To reduce the chances of issuing nonirradiated blood to hematology/oncology patients who are at risk of developing TA-GVHD, the universal irradiation policy was adopted in few centers.[2] Blood components irradiated soon after collection and stored can help maintaining a favorable inventory.[3] However, prolonged storage and overstocking of irradiated blood components can have detrimental effects and is not recommended either. Preirradiated red blood cell (RBC) units when stored for a prolonged time are shown to have high potassium levels, in vitro hemolysis, and decreased posttransfusion recovery.[4] Furthermore, there are odds of transfusing the irradiated units to the patients who otherwise do not require them.[5] National Advisory Committee (NAC) on Blood and Blood Products and Quebec's NAC on Transfusion Medicine Irradiation Working Group recommended to irradiate the units as close to the transfusion.[5]

Various recommendations and regulations exist to define the acceptable duration of RBC storage pre- and post-gamma irradiation.[4],[6] Directorate General of Health Services (DGHS), New Delhi has adopted the American Association of Blood Banks (AABB) gamma-irradiation practices, which recommends that irradiation, may be done any time during RBC storage and postirradiation stored up to a maximum of 28 days.[7],[8] While performing quality control (QC) of blood components is a mandatory requirement in India, not many centers have adopted or monitor QC of irradiated blood components.

The present study is the first attempt from India to analyze single center data on RBC irradiation practice and would provide a helpful guide for improving the utilization and wastage of irradiated RBC components. The secondary objectives were to estimate the RBC age at the time of irradiation, length of storage of RBC units postirradiation, and percentage of units transfused as late transfusions. And to estimate and compare the expiry dates of irradiated RBC units using AABB practice with the British Committee for Standards in Hematology (BCSH) and Council of Europe (CE) Guidelines.


This study was a retrospective descriptive study, data relating to irradiation practice and utilization of irradiated RBC component for 1 year at tertiary cancer center from South India.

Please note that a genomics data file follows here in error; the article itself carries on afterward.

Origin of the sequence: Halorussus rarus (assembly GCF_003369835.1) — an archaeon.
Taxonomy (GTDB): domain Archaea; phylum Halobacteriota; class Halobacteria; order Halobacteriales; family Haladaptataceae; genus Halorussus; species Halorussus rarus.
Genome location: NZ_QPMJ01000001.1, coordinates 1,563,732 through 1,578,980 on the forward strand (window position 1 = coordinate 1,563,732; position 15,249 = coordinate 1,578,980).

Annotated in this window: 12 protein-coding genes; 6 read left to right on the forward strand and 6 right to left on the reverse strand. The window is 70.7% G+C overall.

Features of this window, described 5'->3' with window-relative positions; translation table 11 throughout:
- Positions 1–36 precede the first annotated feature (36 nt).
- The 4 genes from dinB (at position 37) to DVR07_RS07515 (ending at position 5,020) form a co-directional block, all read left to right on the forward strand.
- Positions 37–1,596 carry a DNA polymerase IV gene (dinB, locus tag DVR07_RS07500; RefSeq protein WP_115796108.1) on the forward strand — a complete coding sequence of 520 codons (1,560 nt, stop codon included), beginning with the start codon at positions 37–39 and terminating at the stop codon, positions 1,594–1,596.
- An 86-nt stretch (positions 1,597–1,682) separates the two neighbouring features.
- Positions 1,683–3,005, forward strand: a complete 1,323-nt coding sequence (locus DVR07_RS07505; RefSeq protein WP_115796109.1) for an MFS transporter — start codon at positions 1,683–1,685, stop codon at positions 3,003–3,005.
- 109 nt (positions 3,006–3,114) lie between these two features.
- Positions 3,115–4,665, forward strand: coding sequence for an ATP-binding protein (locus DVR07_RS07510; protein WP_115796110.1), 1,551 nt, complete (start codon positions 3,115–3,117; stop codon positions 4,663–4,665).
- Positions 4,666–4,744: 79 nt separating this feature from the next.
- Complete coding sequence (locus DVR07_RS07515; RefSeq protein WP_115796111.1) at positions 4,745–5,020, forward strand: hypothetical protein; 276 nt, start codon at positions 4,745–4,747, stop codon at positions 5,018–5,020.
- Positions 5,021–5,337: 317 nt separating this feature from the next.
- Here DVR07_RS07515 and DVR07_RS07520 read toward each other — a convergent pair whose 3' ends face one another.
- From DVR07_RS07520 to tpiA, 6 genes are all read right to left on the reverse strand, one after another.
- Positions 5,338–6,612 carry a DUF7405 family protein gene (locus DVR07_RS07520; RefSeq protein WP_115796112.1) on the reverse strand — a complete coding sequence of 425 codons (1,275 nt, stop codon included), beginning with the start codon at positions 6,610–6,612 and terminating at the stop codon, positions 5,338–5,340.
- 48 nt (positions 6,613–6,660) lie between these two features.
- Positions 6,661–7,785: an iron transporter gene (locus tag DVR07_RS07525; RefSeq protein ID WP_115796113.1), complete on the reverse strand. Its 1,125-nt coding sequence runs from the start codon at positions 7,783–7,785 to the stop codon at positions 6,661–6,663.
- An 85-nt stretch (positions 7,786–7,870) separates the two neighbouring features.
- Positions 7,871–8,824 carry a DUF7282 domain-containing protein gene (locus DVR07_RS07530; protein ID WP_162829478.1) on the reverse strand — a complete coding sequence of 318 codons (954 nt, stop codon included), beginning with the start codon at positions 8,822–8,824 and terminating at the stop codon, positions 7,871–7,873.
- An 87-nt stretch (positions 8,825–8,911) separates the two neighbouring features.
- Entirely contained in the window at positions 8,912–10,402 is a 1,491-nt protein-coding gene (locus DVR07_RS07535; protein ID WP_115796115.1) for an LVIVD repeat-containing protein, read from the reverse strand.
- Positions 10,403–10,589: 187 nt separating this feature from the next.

Blood transfusion service

Universal irradiation and leukoreduced RBC policy were adopted at the hospital for all hemato-oncology patients. The blood center performs leukoreduction either by inline filtration of whole blood on day 0 or by lab-side filtration of buffy coat-reduced RBCs based on the inventory requirements. Irradiation was carried out using BioBeam GM 2000, Germany. The intended RBCs were stacked in the canister and a standard dose of 25 Gy was delivered between day 0 and day +42 of collection and subsequently stored for 0–28 days without exceeding the storage time of 42 days as per AABB/DGHS guidelines.[4] The irradiation indicator labels on the blood bags used during irradiation ensured adequate dose delivered at the end of the procedure. Regular dose mapping of equipment was undertaken and the exposure time was revalidated at suitable intervals.[9]

Study parameters

The data on irradiated RBC components such as collection date, original expiry date, revised expiry, transfusion date, and wastage were retrieved from the irradiation register and blood banking information system. The following parameters were analyzed.

  • RBC age: Days to irradiation from collection date
  • Days from expiry (DFE): Subtracting transfusion date from the expiration date[10]
  • Late transfusions: Units transfused in the past 2 weeks of RBC's shelf-life
  • Percentage of irradiated RBC issued out of the group
  • Percentage of irradiated RBC issued for nonhemato-oncology patients.